The critical information here is obvious – we do not want anyone to know the house is unoccupied. None of the actions (countermeasures) listed above directly conceal the fact that your residence is unoccupied. A newspaper on the lawn or driveway does not necessarily mean no one is at home. Newspapers in the yard or driveway are only an indicator to the adversary. That indicator, combined with other indicators, (no internal lights at night, mail stuffed in the mailbox, etc.) will provide the adversary with the information needed to reach a conclusion with an acceptable level of confidence. In this case, the more indicators that the adversary is able to observe, the greater the level of confidence in his/her conclusion. When you eliminate these indicators, you have a much better chance of ensuring that your home is not burglarized while you are away.
The same holds true at your place of work. We must protect our critical information and eliminate indicators available to the adversary.
A World War II-era poster warning against “loose lips” carries a message that is just as relevant today.
THE FIVE-STEP OPSEC PROCESS
NSDD 298 formalized OPSEC and described it as a five-step process:
- Identification of the critical information to be protected
- Analysis of the threats
- Analysis of the vulnerabilities
- Assessment of the risks
- Application of the countermeasures
Identification of Critical Information
Basic to the OPSEC process is determining what information, if available to one or more adversaries, would harm an organization’s ability to effectively carry out the operation or activity. This critical information constitutes the “core secrets” of the organization, i.e., the few nuggets of information that are central to the organization’s mission or the specific activity. Critical information usually is, or should be, classified or least protected as sensitive unclassified information.
Analysis of Threats
Knowing who the adversaries are and what information they require to meet their objectives is essential in determining what information is truly critical to an organization’s mission effectiveness. In any given situation, there is likely to be more than one adversary and each may be interested in different types of information. The adversary’s ability to collect, process, analyze, and use information, i.e., the threat, must also be determined.
Analysis of the Vulnerabilities
Determining the organization’s vulnerabilities involves systems analysis of how the operation or activity is actually conducted by the organization. The organization and the activity must be viewed as the adversaries will view it, thereby providing the basis for understanding how the organization really operates and what are the true, rather than the hypothetical, vulnerabilities.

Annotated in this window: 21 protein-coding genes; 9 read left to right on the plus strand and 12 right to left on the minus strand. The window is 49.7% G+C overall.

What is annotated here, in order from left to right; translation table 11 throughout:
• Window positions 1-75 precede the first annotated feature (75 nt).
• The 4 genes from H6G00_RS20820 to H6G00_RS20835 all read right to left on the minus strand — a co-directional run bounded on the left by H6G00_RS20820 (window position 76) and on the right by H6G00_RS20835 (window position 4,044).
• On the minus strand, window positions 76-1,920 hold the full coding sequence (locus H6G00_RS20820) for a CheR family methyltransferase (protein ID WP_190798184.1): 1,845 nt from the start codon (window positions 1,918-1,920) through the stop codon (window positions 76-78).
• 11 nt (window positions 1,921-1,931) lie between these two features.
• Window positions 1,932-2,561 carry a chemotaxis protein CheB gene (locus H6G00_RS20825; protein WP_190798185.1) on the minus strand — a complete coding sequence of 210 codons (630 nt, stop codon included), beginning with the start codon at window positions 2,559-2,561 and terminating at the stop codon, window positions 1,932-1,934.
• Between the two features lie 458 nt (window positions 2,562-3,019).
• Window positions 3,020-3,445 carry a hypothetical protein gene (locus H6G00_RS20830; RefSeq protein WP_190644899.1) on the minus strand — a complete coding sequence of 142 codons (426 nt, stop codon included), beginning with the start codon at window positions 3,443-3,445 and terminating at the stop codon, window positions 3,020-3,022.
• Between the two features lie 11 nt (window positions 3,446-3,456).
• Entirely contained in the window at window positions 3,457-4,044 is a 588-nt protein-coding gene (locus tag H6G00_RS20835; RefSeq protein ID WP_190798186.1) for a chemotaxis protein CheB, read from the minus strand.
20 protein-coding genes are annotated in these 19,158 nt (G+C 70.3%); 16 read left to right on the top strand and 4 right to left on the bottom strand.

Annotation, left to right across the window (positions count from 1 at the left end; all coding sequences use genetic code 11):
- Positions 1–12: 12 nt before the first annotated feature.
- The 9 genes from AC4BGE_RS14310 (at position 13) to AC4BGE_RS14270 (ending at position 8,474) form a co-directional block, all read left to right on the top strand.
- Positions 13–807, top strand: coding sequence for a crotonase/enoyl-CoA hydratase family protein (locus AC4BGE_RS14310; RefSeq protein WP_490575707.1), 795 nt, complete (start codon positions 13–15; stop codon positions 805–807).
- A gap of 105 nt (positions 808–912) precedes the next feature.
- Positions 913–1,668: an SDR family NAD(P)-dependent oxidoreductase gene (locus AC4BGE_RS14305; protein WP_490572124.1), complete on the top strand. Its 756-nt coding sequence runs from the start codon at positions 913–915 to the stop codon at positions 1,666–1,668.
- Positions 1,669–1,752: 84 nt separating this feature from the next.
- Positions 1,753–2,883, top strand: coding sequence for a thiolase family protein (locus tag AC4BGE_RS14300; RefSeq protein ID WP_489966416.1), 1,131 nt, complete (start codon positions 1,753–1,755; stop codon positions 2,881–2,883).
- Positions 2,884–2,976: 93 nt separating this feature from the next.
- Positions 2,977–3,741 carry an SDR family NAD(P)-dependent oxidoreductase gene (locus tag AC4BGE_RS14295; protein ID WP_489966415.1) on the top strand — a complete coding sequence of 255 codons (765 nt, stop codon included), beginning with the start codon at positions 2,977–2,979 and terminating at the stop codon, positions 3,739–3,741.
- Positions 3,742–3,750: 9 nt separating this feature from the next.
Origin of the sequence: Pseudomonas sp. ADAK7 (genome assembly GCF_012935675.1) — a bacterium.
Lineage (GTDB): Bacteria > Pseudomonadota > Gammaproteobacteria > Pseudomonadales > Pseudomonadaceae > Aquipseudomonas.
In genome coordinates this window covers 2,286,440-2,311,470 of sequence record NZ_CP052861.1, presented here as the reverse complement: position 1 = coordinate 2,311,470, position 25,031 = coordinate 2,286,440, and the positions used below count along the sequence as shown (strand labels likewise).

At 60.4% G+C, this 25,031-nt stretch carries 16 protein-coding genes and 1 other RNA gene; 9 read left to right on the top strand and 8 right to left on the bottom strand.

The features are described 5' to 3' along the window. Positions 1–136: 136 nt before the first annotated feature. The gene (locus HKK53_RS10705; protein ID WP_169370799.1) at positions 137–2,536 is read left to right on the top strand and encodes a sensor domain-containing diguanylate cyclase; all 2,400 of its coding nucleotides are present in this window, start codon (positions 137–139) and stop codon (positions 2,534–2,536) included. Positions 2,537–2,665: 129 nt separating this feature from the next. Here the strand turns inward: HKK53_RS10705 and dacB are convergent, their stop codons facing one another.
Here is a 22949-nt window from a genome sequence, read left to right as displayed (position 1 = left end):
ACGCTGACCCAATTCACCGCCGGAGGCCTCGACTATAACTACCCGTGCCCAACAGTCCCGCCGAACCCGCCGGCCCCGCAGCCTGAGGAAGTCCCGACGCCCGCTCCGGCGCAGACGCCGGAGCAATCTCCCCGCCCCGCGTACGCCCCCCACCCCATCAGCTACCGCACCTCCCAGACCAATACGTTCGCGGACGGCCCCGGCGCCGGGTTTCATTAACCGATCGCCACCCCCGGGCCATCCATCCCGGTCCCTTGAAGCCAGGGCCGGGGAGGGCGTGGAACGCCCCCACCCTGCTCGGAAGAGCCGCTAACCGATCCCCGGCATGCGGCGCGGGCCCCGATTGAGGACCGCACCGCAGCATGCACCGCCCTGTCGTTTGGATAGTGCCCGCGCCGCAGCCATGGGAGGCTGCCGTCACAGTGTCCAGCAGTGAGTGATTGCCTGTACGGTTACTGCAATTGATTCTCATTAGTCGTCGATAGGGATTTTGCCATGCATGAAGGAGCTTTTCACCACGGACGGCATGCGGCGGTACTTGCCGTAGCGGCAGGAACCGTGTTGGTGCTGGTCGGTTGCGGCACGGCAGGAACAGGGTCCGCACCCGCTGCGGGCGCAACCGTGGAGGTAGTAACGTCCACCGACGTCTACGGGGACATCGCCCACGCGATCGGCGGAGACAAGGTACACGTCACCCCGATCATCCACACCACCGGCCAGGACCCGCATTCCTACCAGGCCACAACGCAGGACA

Assessment of Risks
Vulnerabilities and specific threats must be matched. Where the vulnerabilities are great and the adversary threat is evident, the risk of adversary exploitation is expected. Therefore, a high priority for protection needs to be assigned and corrective action taken. Where the vulnerability is slight and the adversary has a marginal collection capability, the priority should be low.
Application of the Countermeasures
Countermeasures need to be developed that eliminate the vulnerabilities, threats, or utility of the information to the adversaries. The possible countermeasures should include alternatives that may vary in effectiveness, feasibility, and cost. Countermeasures may include anything that is likely to work in a particular situation. The decision of whether to implement countermeasures must be based on cost/benefit analysis and an evaluation of the overall program objectives.
The laws of OPSEC
1.) If you don’t know the threat, how do you know what to protect? Although specific threats may vary from site to site or program to program. Employees must be aware of the actual and postulated threats. In any given situation, there is likely to be more than one adversary, although each may be interested in different information.
2.) If you don’t know what to protect, how do you know you are protecting it? The “what” is the critical and sensitive, or target, information that adversaries require to meet their objectives.
3.) If you are not protecting it (the critical and sensitive information), the adversary wins! OPSEC vulnerability assessments, (referred to as “OPSEC assessments” – OA’s – or sometimes as “Surveys”) are conducted to determine whether or not critical information is vulnerable to exploitation. An OA is a critical analysis of “what we do” and “how we do it” from the perspective of an adversary. Internal procedures and information sources are also reviewed to determine whether there is an inadvertent release of sensitive information.